British PR guru Richard Stacy
dropped a column into Social Computing
magazine called "10 Predictions To Help Define the Social Media Revolution
" which looks to be a lot of marketing-speak but has one nugget buried far down (prediction #10, actually) which intrigues:
Prediction #10: The emergence of 'Digital Identity Stress' and 'Digital Schizophrenia' as recognized medical conditions.
He elaborates at length on this, and it isn't easily encapsulated. Read the whole thing (well, the whole "#10" thing), but here's the flavor:
"Much of the interaction with online social networks involves constructing a form of identity. On the one hand, that identity can be very basic and related to a specific function, such as your identity as a reliable ebay partner, or it can be highly elaborate and revealing, such as the profiles teenagers build for themselves in MySpace or people put in blogs.
There are two defining characteristics of almost all forms of digital identity. The first is that they usually require significant amounts of time to maintain and there is a form of digital entropy that applies even more strongly than in the real world that dictates that digital information decays in its perceived or actual relevance at a tremendous rate (see, even entropy has its own digital identity). I recently came across a blogger who decided to re-blog some of his earlier posts because he thought they were actually quite good, but because they were more than a few months old, nobody would find or look at them under normal circumstances. Essentially, you have to manage your digital identities in much the same way as a newsroom – ensuring a constant stream of up-to-date output and there probably comes a time, at around about three months, where if an identity has not been refreshed in some way it will be assumed to be dead (or at the very least, dormant).
The second characteristic is that digital identities all differ in some way (either as a result of deliberate intent or circumstance) from an offline or real-world identity and from each other. We all know about the issue of people misrepresenting themselves in chat rooms and forums, but at a much less sinister level almost all forms of digital identity have a specific purpose and therefore represent a much more manipulated or crafted persona than that which tends to emerge more naturally through offline social interaction.
These two characteristics have the potential, either individually or in collaboration, to introduce enormous personal stresses. On the one hand the ability to create differences between digital and real-world identity and between individual digital identities presents huge opportunities to fuel schizophrenic tendencies or to actually bring about a form of schizophrenia where it didn’t exist before. And on the other hand the pressures of maintaining and reconciling a variety of digital identities will also generate problems – either because of the time and effort involved or because of the need or desire to create consistency.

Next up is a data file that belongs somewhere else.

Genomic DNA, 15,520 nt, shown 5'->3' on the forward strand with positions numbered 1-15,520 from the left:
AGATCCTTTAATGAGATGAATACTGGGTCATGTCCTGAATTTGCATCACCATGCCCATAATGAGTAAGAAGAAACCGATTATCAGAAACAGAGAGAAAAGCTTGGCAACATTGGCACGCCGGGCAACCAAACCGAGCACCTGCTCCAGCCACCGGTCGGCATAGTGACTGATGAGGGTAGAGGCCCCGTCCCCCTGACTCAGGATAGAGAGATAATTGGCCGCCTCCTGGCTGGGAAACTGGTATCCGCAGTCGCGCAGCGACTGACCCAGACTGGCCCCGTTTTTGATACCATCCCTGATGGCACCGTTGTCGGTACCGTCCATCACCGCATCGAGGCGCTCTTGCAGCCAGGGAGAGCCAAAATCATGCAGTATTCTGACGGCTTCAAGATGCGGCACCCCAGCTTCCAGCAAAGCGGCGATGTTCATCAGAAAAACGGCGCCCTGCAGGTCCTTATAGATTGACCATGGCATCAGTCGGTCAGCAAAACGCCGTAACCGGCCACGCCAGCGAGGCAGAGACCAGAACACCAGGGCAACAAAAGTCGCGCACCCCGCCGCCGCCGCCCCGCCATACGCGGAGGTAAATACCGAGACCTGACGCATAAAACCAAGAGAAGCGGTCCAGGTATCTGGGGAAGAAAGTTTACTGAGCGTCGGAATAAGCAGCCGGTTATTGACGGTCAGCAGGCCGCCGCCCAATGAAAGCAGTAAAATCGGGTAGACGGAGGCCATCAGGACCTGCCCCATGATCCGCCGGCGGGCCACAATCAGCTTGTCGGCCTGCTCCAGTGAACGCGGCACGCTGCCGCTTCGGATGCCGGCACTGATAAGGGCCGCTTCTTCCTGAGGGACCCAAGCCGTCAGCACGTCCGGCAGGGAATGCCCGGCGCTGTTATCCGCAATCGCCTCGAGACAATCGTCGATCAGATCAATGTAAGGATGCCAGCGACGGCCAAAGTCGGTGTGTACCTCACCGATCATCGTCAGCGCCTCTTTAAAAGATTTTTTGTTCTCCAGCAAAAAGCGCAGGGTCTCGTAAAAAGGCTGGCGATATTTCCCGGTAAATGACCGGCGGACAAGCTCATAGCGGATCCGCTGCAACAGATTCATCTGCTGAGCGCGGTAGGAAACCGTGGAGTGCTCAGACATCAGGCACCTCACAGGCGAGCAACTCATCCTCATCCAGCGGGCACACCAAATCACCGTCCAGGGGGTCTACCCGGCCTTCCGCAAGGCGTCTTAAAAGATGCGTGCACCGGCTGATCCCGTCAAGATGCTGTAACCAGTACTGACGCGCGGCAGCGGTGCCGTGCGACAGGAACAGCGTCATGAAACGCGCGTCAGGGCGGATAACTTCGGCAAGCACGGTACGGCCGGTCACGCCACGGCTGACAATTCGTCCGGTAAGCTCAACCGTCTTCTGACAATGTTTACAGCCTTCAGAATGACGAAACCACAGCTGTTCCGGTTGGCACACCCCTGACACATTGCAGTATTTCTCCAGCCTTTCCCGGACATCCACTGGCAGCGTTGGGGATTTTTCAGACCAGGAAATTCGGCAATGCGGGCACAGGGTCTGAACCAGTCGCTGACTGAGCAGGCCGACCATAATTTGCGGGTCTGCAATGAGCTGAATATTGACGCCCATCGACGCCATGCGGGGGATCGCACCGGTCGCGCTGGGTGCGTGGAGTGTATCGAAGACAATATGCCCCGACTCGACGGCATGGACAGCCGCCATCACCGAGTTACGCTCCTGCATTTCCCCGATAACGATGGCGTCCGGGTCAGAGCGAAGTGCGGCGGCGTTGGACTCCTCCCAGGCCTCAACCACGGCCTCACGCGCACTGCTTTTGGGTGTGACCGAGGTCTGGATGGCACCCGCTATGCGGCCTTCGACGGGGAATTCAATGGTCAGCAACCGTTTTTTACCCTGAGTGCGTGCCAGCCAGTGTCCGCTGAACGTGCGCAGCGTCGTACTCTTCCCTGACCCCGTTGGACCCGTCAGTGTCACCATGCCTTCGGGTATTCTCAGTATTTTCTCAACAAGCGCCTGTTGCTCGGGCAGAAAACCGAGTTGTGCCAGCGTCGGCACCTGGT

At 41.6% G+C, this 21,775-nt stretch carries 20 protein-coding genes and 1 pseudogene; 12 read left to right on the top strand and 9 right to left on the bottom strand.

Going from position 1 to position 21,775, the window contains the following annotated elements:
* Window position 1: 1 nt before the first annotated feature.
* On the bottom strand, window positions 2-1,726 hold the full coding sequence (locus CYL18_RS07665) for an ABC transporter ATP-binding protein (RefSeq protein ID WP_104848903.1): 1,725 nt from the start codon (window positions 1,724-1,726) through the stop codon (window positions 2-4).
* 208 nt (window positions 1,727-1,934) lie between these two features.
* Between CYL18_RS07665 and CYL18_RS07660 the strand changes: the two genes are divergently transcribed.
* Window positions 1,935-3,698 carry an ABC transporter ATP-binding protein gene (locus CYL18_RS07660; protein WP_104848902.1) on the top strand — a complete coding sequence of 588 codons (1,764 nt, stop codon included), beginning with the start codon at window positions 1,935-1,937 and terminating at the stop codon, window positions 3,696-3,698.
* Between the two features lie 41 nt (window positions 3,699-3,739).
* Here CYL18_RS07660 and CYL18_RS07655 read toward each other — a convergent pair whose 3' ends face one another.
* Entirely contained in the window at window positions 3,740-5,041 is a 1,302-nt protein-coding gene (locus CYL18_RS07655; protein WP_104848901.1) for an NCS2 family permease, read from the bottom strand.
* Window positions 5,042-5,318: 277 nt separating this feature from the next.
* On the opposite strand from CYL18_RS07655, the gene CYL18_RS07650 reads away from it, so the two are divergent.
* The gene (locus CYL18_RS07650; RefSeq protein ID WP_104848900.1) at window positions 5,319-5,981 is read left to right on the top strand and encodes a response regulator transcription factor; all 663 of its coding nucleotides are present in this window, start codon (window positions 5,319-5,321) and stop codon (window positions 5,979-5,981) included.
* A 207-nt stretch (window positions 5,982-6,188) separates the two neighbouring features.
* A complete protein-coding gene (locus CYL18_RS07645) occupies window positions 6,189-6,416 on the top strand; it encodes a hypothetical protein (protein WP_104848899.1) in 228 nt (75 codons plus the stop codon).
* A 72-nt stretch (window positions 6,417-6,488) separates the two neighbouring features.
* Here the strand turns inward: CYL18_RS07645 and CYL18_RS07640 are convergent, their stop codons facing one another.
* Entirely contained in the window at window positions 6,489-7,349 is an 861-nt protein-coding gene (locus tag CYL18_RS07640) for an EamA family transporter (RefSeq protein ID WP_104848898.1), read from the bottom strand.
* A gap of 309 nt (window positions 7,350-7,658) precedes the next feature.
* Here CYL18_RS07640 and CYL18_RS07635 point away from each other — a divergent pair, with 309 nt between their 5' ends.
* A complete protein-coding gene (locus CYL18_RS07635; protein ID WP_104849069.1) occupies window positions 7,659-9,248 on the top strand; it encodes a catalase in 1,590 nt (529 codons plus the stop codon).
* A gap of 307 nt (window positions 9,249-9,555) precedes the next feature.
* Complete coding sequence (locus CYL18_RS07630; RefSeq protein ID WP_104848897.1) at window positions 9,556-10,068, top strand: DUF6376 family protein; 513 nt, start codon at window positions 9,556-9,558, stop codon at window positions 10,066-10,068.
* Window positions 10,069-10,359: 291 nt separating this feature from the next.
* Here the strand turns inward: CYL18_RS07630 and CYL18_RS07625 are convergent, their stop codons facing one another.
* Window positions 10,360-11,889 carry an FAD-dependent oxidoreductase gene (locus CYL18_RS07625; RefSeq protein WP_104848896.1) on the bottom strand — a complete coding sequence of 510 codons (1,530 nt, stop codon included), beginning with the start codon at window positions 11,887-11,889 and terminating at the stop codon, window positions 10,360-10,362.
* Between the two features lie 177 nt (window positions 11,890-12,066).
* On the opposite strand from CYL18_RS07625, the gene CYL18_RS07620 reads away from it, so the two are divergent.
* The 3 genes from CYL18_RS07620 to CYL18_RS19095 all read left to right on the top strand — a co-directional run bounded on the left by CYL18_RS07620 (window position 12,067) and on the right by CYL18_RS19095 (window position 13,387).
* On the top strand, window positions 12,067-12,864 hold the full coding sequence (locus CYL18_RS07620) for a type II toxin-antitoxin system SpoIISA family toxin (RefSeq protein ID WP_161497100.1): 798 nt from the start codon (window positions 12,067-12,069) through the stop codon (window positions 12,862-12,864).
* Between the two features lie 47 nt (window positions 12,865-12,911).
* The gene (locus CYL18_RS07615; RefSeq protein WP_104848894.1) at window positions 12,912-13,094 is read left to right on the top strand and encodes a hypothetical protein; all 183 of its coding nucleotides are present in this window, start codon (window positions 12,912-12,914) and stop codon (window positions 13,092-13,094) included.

We all experience a very mild form of this stress already when we are faced with the user name and password conundrum. Whenever we sign-up to a new digital Thing the inevitable first step is the creation of a user name and password. Now our experience with the emergence of email has taught us that selection of user name in particular is a highly significant event. User names can very rarely be changed and they are often a very visible component of an online identity. However, we are asked to select them at a time when we have no real idea what we are signing up to and what its future usage and implications might be. This is compounded by a recognition that getting in early and getting a “good” user name is highly desirable. Everyone wants to be John Smith@ rather than jr_smith9735@. The process of thinking of and registering an appropriate user name therefore becomes stressful. Passwords are less of an issue because they can be changed. The issue with passwords is more a consistency one – remembering and managing all the various ones you have established.
It can therefore only be a matter time before these stresses manifest themselves in defined psychological conditions – indeed I would be willing to bet that there already forms of schizophrenia where different personalities have already been allocated their own exclusive digital territories. At the very least we can expect a whole host of new forms of social behaviour to emerge – providing fertile territories for psychologists as well as market researchers who have found the market for conventional communications research drying-up as organisations no longer need an intermediary to tell them what their consumes think (reference Prediction #6)."
While we've been well aware for many years that an on-line personality can be, literally, an alter ego
(i.e., "another self"), a projection of those personality attributes we wish we had, I can't remember anyone referring to this as a schizoid situation. But the possibilities are intriguing.
On the other hand, the stress engendered by trying to manage multiple on-line personas, each with a changing set of attributes and all needing some bits kept private while revealing others could become an issue - even if they were all more-or-less true to our actual, physical identities. Trying to juggle multiple fictitious personas could be debilitating or worse. Studies need to be done.